“They seem to be getting a lot of things right at the same time, and getting them right for almost everyone,” he said.

U.S. Life Expectancy Ranks 26th In The World, OECD Report Shows

Life expectancy in the United States ranks 26th out of the 36 member countries of the Organization for Economic Cooperation and Development (OECD), according to a new report from the organization.

U.S. expectancy in 2011 was 78.7 years, which is slightly below the OECD average of 80.1. For U.S. men, the average life expectancy is 76, while it's 81 for U.S. women. (At five years, this gap in life expectancy between men and women is smaller than the OECD average of six years).

The U.S. life expectancy comes in just behind Slovenia, at 80.1 years, and Denmark, at 79.9 years. Comparatively, life expectancy is 81.1 years in the United Kingdom and 82.8 years in Switzerland (the country that came in first in the ranking). The Russian Federation came in last, with a life expectancy of 69.8 years.

In the 1960, the U.S. average life expectancy was 1.5 years above the OECD average.

While this doesn't mean that life expectancy is decreasing in the United States -- The Washington Post pointed out that life expectancy is eight years longer now than it was in 1970 -- growth in life expectancy is not as fast as in other countries.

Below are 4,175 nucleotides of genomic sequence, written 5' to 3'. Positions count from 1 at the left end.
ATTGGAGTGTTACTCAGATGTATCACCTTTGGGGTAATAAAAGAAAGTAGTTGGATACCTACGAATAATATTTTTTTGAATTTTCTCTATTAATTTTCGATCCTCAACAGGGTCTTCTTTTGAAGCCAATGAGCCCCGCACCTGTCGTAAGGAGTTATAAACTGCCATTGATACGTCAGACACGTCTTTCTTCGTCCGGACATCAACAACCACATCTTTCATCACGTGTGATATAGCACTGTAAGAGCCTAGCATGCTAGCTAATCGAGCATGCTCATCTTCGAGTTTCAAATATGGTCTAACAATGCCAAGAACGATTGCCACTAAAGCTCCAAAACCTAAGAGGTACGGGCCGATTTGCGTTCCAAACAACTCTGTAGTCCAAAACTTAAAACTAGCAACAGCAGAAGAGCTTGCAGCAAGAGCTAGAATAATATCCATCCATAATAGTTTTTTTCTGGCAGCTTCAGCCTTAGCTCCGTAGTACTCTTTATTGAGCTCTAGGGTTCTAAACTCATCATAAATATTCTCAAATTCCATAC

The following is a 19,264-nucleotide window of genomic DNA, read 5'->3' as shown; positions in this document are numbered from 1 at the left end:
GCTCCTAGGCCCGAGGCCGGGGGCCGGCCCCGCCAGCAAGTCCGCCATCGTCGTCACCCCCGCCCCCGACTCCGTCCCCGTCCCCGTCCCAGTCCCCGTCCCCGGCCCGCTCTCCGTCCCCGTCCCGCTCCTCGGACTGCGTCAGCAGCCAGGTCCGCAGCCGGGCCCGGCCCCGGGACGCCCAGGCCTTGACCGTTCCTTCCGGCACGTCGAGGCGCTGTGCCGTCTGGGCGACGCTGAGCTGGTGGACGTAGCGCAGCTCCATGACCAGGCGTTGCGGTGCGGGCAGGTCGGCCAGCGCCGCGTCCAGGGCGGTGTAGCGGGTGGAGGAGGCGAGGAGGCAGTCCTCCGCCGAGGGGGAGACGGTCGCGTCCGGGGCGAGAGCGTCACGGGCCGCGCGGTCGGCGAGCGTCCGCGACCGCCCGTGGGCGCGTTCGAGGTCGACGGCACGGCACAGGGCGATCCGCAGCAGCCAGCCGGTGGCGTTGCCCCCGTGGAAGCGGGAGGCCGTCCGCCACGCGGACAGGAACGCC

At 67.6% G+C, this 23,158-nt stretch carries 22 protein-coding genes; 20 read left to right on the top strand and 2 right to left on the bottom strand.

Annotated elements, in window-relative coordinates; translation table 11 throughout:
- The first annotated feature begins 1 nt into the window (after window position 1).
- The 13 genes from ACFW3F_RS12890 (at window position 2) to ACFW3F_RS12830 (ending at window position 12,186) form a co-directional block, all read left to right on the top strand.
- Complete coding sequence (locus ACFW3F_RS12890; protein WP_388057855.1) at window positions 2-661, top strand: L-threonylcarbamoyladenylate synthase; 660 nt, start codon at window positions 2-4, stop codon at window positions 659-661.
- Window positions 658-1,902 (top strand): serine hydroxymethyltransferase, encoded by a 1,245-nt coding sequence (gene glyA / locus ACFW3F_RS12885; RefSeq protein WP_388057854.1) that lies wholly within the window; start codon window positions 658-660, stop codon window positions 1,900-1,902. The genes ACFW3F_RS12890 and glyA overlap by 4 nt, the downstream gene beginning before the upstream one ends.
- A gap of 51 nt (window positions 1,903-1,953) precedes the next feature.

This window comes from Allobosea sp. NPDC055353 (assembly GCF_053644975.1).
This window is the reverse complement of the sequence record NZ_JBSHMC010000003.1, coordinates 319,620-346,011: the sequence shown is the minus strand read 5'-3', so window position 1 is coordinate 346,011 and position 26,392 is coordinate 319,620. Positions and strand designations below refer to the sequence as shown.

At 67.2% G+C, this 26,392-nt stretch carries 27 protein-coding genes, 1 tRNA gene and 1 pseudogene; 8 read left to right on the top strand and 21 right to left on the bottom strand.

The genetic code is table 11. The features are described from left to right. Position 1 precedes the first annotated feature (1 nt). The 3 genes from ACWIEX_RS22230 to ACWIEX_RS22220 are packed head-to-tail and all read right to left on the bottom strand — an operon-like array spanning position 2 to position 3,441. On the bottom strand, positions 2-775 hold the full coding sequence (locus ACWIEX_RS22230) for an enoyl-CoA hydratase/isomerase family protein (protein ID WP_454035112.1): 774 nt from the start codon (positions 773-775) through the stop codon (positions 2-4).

"In the United States, life expectancy at birth increased by almost nine years between 1960 and 2011, but this is less than the increase of over 15 years in Japan and over 11 years on average in OECD countries," according to the OECD.

The report also points out that the obesity rate in the United States is the highest among all OECD countries, at 36.5 percent in 2011 (it was 15 percent in 1978). In other countries, the average obesity rate was 22.8 percent in 2011.

Even though the United States doesn't have the highest life expectancy among the OECD nations, it does have the highest share of health spending. Health costs made up 17.7 percent of the U.S. GDP in 2011, compared with the OECD average of 9.3 percent. And the U.S. spent $8,508 per capita on health that year, compared with $3,339 on average for all OECD nations.

You can check out the full OECD report here. (213 pages)

Life Expectancy Hits New High - 2005

Life expectancy is greater than ever in the U.S., hovering a smidge below 78 years, the CDC today announced.

But America's lengthier life span still lags behind life expectancy in dozens of countries, according to World Health Organization statistics.